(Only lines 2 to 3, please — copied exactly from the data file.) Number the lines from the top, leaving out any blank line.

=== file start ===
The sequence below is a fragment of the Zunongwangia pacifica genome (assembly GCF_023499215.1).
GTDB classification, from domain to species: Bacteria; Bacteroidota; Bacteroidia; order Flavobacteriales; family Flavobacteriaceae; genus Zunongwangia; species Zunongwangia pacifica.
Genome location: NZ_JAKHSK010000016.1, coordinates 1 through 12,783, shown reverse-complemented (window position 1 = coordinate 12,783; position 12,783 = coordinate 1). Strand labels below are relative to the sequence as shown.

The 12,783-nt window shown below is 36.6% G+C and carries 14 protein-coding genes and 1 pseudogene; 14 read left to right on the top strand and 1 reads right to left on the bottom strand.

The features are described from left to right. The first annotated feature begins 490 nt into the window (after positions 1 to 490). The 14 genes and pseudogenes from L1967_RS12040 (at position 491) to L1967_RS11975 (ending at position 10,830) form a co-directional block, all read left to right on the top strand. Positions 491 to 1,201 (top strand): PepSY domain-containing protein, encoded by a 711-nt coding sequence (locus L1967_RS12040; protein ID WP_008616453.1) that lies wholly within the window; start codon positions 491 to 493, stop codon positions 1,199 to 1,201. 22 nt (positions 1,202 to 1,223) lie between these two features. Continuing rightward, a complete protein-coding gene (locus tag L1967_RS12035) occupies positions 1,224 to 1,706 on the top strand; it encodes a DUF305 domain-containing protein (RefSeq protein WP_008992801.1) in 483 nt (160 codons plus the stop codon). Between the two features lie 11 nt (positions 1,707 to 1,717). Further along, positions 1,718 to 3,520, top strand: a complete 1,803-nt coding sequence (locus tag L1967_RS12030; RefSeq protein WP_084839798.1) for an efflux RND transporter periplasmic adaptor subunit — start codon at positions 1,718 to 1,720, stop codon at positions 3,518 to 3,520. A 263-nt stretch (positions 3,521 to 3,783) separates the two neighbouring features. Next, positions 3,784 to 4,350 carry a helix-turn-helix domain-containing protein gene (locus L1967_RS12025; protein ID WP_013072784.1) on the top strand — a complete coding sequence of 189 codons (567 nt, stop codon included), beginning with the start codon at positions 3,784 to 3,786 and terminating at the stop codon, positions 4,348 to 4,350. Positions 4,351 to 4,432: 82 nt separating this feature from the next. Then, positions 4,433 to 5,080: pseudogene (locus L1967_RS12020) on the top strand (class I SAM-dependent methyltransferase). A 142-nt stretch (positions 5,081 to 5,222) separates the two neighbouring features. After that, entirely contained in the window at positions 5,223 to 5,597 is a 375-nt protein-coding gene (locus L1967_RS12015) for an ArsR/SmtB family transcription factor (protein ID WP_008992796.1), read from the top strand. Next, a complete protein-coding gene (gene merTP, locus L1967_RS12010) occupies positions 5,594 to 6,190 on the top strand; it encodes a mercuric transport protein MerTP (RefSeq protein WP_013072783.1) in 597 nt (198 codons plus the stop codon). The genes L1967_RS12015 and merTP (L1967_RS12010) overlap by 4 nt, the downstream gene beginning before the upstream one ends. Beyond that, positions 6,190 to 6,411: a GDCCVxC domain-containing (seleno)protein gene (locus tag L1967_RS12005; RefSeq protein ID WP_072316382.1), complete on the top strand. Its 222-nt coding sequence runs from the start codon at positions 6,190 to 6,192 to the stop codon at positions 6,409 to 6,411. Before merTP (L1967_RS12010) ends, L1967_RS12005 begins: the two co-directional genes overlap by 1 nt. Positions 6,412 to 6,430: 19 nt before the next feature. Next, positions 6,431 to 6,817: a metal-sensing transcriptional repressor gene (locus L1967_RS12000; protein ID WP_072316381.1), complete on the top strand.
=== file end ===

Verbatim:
GTDB classification, from domain to species: Bacteria; Bacteroidota; Bacteroidia; order Flavobacteriales; family Flavobacteriaceae; genus Zunongwangia; species Zunongwangia pacifica.
Genome location: NZ_JAKHSK010000016.1, coordinates 1 through 12,783, shown reverse-complemented (window position 1 = coordinate 12,783; position 12,783 = coordinate 1). Strand labels below are relative to the sequence as shown.